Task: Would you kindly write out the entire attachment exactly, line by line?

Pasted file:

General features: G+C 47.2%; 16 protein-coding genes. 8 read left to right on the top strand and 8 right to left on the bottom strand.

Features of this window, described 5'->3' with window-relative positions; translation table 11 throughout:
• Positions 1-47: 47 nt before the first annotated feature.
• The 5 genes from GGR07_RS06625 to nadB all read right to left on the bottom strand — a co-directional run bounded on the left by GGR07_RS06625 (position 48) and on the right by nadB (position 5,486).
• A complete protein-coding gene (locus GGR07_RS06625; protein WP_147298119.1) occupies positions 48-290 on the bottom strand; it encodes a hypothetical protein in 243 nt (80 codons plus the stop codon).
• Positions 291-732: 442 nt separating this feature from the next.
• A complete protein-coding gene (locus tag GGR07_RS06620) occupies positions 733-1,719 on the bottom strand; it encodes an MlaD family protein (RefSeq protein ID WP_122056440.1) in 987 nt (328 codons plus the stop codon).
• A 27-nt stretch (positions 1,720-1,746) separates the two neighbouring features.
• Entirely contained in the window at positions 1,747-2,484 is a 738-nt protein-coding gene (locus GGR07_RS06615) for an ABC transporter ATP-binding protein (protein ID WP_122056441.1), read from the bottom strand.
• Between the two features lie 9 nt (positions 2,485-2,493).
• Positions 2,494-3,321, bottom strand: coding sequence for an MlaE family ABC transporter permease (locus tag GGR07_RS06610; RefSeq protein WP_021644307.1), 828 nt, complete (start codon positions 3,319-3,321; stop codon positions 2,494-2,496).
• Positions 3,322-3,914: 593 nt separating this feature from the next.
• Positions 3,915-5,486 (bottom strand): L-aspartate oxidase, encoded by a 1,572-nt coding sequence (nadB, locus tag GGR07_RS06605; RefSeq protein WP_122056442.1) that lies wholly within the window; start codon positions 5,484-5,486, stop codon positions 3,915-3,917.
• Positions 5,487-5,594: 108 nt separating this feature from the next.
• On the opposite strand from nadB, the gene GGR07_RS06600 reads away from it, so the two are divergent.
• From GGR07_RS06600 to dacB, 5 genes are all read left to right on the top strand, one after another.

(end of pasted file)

General features: G+C 47.2%; 16 protein-coding genes. 8 read left to right on the top strand and 8 right to left on the bottom strand.

Features of this window, described 5'->3' with window-relative positions; translation table 11 throughout:
• Positions 1-47: 47 nt before the first annotated feature.
• The 5 genes from GGR07_RS06625 to nadB all read right to left on the bottom strand — a co-directional run bounded on the left by GGR07_RS06625 (position 48) and on the right by nadB (position 5,486).
• A complete protein-coding gene (locus GGR07_RS06625; protein WP_147298119.1) occupies positions 48-290 on the bottom strand; it encodes a hypothetical protein in 243 nt (80 codons plus the stop codon).
• Positions 291-732: 442 nt separating this feature from the next.
• A complete protein-coding gene (locus tag GGR07_RS06620) occupies positions 733-1,719 on the bottom strand; it encodes an MlaD family protein (RefSeq protein ID WP_122056440.1) in 987 nt (328 codons plus the stop codon).
• A 27-nt stretch (positions 1,720-1,746) separates the two neighbouring features.
• Entirely contained in the window at positions 1,747-2,484 is a 738-nt protein-coding gene (locus GGR07_RS06615) for an ABC transporter ATP-binding protein (protein ID WP_122056441.1), read from the bottom strand.
• Between the two features lie 9 nt (positions 2,485-2,493).
• Positions 2,494-3,321, bottom strand: coding sequence for an MlaE family ABC transporter permease (locus tag GGR07_RS06610; RefSeq protein WP_021644307.1), 828 nt, complete (start codon positions 3,319-3,321; stop codon positions 2,494-2,496).
• Positions 3,322-3,914: 593 nt separating this feature from the next.
• Positions 3,915-5,486 (bottom strand): L-aspartate oxidase, encoded by a 1,572-nt coding sequence (nadB, locus tag GGR07_RS06605; RefSeq protein WP_122056442.1) that lies wholly within the window; start codon positions 5,484-5,486, stop codon positions 3,915-3,917.
• Positions 5,487-5,594: 108 nt separating this feature from the next.
• On the opposite strand from nadB, the gene GGR07_RS06600 reads away from it, so the two are divergent.
• From GGR07_RS06600 to dacB, 5 genes are all read left to right on the top strand, one after another.